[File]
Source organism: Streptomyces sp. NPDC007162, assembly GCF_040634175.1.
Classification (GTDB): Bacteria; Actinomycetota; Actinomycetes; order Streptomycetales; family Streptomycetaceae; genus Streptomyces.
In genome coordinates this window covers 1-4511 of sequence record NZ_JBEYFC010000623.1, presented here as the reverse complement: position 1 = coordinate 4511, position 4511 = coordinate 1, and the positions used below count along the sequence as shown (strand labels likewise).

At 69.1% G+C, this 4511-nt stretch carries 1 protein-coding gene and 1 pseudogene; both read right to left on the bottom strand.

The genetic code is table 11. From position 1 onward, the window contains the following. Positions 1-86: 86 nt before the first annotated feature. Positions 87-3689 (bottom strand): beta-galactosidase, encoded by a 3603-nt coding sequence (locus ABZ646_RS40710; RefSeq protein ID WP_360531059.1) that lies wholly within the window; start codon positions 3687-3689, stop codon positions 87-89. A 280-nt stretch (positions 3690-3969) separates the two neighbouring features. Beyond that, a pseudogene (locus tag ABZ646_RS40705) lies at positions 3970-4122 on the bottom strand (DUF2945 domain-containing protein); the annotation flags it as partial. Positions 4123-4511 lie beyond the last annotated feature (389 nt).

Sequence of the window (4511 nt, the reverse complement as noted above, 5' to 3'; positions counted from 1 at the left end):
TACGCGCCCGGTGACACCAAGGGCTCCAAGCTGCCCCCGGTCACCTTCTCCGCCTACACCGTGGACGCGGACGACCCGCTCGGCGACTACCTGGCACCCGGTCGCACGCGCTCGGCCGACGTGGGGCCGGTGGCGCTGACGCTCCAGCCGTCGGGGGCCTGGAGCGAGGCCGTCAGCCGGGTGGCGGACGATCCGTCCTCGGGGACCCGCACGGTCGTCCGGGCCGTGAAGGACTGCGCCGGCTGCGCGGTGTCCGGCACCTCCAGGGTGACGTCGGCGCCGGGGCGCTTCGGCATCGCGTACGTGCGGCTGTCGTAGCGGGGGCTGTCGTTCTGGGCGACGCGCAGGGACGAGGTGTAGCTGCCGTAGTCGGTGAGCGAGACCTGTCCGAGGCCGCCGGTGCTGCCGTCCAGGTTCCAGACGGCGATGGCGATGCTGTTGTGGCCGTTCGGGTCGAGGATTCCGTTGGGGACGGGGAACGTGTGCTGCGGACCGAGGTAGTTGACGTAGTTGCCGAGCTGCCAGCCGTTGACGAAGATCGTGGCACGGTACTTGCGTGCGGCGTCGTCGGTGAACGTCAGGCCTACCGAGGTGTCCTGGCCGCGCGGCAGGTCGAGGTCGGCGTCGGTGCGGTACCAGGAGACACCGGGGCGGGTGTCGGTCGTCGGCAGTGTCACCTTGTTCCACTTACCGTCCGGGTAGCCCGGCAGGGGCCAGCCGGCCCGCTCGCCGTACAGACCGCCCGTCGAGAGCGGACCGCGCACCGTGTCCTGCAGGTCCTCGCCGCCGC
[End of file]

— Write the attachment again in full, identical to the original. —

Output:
Source organism: Streptomyces sp. NPDC007162, assembly GCF_040634175.1.
Classification (GTDB): Bacteria; Actinomycetota; Actinomycetes; order Streptomycetales; family Streptomycetaceae; genus Streptomyces.
In genome coordinates this window covers 1-4511 of sequence record NZ_JBEYFC010000623.1, presented here as the reverse complement: position 1 = coordinate 4511, position 4511 = coordinate 1, and the positions used below count along the sequence as shown (strand labels likewise).

At 69.1% G+C, this 4511-nt stretch carries 1 protein-coding gene and 1 pseudogene; both read right to left on the bottom strand.

The genetic code is table 11. From position 1 onward, the window contains the following. Positions 1-86: 86 nt before the first annotated feature. Positions 87-3689 (bottom strand): beta-galactosidase, encoded by a 3603-nt coding sequence (locus ABZ646_RS40710; RefSeq protein ID WP_360531059.1) that lies wholly within the window; start codon positions 3687-3689, stop codon positions 87-89. A 280-nt stretch (positions 3690-3969) separates the two neighbouring features. Beyond that, a pseudogene (locus tag ABZ646_RS40705) lies at positions 3970-4122 on the bottom strand (DUF2945 domain-containing protein); the annotation flags it as partial. Positions 4123-4511 lie beyond the last annotated feature (389 nt).

Sequence of the window (4511 nt, the reverse complement as noted above, 5' to 3'; positions counted from 1 at the left end):
TACGCGCCCGGTGACACCAAGGGCTCCAAGCTGCCCCCGGTCACCTTCTCCGCCTACACCGTGGACGCGGACGACCCGCTCGGCGACTACCTGGCACCCGGTCGCACGCGCTCGGCCGACGTGGGGCCGGTGGCGCTGACGCTCCAGCCGTCGGGGGCCTGGAGCGAGGCCGTCAGCCGGGTGGCGGACGATCCGTCCTCGGGGACCCGCACGGTCGTCCGGGCCGTGAAGGACTGCGCCGGCTGCGCGGTGTCCGGCACCTCCAGGGTGACGTCGGCGCCGGGGCGCTTCGGCATCGCGTACGTGCGGCTGTCGTAGCGGGGGCTGTCGTTCTGGGCGACGCGCAGGGACGAGGTGTAGCTGCCGTAGTCGGTGAGCGAGACCTGTCCGAGGCCGCCGGTGCTGCCGTCCAGGTTCCAGACGGCGATGGCGATGCTGTTGTGGCCGTTCGGGTCGAGGATTCCGTTGGGGACGGGGAACGTGTGCTGCGGACCGAGGTAGTTGACGTAGTTGCCGAGCTGCCAGCCGTTGACGAAGATCGTGGCACGGTACTTGCGTGCGGCGTCGTCGGTGAACGTCAGGCCTACCGAGGTGTCCTGGCCGCGCGGCAGGTCGAGGTCGGCGTCGGTGCGGTACCAGGAGACACCGGGGCGGGTGTCGGTCGTCGGCAGTGTCACCTTGTTCCACTTACCGTCCGGGTAGCCCGGCAGGGGCCAGCCGGCCCGCTCGCCGTACAGACCGCCCGTCGAGAGCGGACCGCGCACCGTGTCCTGCAGGTCCTCGCCGCCGC